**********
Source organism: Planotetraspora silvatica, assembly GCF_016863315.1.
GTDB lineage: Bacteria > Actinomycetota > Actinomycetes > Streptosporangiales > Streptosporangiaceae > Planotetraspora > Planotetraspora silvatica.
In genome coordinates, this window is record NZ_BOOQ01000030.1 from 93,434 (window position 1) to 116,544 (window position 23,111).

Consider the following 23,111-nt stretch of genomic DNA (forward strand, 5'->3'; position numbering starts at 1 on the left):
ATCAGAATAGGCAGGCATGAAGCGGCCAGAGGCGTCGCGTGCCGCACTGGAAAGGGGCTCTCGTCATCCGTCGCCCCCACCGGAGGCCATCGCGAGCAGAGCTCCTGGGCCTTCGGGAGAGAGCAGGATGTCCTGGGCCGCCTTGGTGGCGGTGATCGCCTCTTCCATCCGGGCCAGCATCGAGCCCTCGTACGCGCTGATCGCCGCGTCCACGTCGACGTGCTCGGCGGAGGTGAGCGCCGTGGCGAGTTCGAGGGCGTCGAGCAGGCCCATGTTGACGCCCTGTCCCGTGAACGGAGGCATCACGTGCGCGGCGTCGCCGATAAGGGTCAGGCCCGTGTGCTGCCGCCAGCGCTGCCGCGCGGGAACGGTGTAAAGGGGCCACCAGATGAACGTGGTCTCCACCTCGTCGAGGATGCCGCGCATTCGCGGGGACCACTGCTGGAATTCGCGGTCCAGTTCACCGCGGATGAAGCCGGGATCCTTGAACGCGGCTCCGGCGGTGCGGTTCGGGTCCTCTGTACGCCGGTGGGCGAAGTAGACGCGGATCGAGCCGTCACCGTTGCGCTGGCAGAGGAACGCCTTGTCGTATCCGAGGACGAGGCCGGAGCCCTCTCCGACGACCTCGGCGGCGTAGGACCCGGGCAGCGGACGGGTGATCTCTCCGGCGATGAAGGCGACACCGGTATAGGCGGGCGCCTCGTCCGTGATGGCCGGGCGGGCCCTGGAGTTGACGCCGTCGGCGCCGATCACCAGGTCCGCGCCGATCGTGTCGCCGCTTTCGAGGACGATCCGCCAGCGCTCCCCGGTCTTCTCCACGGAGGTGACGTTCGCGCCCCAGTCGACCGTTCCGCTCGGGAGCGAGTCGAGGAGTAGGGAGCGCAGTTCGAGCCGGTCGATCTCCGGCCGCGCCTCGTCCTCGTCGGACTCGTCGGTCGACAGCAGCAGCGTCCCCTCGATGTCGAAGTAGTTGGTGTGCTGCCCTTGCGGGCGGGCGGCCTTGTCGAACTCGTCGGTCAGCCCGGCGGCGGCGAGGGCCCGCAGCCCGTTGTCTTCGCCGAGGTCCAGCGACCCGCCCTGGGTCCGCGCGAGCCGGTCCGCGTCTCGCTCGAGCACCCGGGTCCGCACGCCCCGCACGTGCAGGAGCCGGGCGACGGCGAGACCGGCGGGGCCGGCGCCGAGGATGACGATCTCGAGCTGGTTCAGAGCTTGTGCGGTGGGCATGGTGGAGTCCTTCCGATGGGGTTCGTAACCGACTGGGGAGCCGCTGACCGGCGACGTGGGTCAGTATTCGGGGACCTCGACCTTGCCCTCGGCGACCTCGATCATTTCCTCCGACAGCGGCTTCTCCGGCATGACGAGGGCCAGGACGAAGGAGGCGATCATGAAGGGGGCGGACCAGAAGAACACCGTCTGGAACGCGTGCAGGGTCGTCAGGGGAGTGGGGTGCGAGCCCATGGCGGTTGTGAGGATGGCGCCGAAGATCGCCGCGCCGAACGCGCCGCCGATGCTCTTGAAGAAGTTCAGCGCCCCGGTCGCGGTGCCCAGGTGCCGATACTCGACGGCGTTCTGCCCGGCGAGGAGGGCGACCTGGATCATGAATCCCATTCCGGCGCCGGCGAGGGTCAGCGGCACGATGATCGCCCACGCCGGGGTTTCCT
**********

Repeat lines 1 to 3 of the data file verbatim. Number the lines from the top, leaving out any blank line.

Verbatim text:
Source organism: Planotetraspora silvatica, assembly GCF_016863315.1.
GTDB lineage: Bacteria > Actinomycetota > Actinomycetes > Streptosporangiales > Streptosporangiaceae > Planotetraspora > Planotetraspora silvatica.
In genome coordinates, this window is record NZ_BOOQ01000030.1 from 93,434 (window position 1) to 116,544 (window position 23,111).